Maths bonus-point plan adds up, report finds
Published 12/03/2010 | 05:00
BONUS points for Leaving Certificate higher-level maths are increasingly likely after a major government report recommended their introduction.
Education Minister Batt O'Keeffe's opposition to the idea is softening in the face of calls from multinational employers and innovation leaders, who say it would improve uptake in the subject and help kickstart the smart economy.
The minister now has an "open mind" and is awaiting a report from a top-level group he set up to consider how to improve Ireland's "average" rating in maths, when compared with other developed countries.
Mr O'Keeffe would have to have the agreement of third-level colleges for such a change, but they would be unlikely to reject any strong recommendation from the minister.
The case for bonus points was given added momentum yesterday when the Government's innovation taskforce recommended their introduction as part of an attempt to generate up to 215,000 hi-tech jobs.
The report also recommends bonus prizes for business start-up plans for third-level students; a change in legislation to remove the stigma of bankruptcy; and a big increase in government funding for start-up companies.
But the opposition pointed out there were no detailed costings for implementing the recommendations and no specific deadlines either.
Taoiseach Brian Cowen, who launched the report yesterday in Trinity College Dublin's Science Gallery, said the changes recommended would not happen "overnight" but were necessary for renewed economic growth.
"It can be done. It must be done. And the Government is determined that it will happen," he said.
Around 131,000 people, or 6pc of the workforce, are employed in hi-tech jobs but the report believes this could be increased to 346,000 in the next 10 years.
The taskforce was set up by Mr Cowen last July in an attempt to make the country an "innovation hub" and provide high-skilled jobs for the future in the face of intense competition from low-wage economies like China, India and Brazil. Famous innovations in the past include the adding of milk to alcohol (to create Baileys), which has led to huge milk sales for Irish farmers.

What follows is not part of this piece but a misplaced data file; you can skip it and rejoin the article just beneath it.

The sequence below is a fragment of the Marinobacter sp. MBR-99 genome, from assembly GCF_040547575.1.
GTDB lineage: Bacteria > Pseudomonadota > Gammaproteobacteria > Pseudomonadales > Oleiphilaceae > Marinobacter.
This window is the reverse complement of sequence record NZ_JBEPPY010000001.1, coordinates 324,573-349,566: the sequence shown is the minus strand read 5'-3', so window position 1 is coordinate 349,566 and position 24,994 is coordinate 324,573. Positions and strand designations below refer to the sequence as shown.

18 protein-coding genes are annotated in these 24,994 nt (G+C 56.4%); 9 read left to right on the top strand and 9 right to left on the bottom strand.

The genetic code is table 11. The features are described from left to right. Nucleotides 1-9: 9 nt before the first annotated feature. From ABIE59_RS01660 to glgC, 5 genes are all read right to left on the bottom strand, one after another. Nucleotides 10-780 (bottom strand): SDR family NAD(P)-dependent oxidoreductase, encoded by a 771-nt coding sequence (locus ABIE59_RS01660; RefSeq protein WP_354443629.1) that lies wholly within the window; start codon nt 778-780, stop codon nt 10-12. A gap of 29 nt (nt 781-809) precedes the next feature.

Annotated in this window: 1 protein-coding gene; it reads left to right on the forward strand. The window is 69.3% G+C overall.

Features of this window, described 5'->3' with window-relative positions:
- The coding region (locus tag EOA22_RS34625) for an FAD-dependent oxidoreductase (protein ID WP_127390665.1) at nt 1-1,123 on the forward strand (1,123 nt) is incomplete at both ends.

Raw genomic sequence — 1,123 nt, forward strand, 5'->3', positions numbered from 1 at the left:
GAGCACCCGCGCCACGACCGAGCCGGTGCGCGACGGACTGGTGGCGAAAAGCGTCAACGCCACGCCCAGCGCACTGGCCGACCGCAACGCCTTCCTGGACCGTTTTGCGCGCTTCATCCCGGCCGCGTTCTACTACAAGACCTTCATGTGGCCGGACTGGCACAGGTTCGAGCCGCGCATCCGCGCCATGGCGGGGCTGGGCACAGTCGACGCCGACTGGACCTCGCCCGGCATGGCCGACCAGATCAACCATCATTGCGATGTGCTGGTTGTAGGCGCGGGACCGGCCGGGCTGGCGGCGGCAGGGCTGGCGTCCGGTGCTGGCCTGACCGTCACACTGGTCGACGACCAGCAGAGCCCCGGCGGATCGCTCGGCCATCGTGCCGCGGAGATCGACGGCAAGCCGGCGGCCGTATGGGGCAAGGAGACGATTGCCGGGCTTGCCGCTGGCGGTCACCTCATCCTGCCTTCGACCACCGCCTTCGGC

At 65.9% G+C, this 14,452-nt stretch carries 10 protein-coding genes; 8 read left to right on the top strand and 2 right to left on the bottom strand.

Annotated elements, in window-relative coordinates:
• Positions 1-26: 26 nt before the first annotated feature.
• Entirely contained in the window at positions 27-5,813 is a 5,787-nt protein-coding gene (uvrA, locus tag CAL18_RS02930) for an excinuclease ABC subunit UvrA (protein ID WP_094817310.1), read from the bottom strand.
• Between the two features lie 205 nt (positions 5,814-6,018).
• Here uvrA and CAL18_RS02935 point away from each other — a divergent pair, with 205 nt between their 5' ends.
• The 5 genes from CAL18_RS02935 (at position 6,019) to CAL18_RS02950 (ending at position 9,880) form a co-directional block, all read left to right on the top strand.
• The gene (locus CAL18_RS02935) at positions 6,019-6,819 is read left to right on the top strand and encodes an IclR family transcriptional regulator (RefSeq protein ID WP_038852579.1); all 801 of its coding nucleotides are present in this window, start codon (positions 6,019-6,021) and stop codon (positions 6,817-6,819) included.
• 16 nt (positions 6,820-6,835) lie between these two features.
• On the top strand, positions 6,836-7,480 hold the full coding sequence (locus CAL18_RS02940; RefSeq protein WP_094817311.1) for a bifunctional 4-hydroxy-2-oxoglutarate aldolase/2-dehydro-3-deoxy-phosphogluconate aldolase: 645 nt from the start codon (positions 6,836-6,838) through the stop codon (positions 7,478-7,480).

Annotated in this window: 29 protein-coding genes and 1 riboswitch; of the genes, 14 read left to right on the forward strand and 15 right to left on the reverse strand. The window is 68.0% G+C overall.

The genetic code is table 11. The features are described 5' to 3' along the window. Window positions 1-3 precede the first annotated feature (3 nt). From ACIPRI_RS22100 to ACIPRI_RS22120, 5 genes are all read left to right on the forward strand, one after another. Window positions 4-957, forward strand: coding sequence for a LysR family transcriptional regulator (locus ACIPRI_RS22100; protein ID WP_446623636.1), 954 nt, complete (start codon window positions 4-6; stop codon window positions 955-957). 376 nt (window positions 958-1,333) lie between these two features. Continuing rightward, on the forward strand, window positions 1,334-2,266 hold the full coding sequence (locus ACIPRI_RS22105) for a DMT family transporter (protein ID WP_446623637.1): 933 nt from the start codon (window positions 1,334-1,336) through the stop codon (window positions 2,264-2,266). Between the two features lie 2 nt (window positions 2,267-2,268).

The taskforce's other recommendations include a work-placement scheme for engineering and science graduates to discourage them from emigrating; the fast-tracking of residency permits for foreign PhD students employed by Irish companies; and tax relief for graduates to study in the world's top 10 business and engineering schools.
Fine Gael innovation spokeswoman Deirdre Clune said the taskforce report was doomed because there was no timetable for its implementation.
"Fianna Fail has had 13 years to build a dynamic and smart economy. It has singularly failed. So there is little hope that any of this plan's recommendations will ever be realised under Fianna Fail," she said.
Labour senator Dominic Hannigan said there were as many people studying Leaving Cert geography as there were studying maths, applied maths, chemistry and physic combined.
"We need to think about this. While the country undoubtedly needs geographers, it is through mathematics and science that we will dig our way out of this recession," he said.
The report says that 3pc of gross domestic product should be spent on research and development (R&D) -- the current rate is around 1.66pc. There is also a strong focus on getting more commercial benefits from the R&D carried out by universities. The taskforce included representatives from government departments, universities and private-sector companies.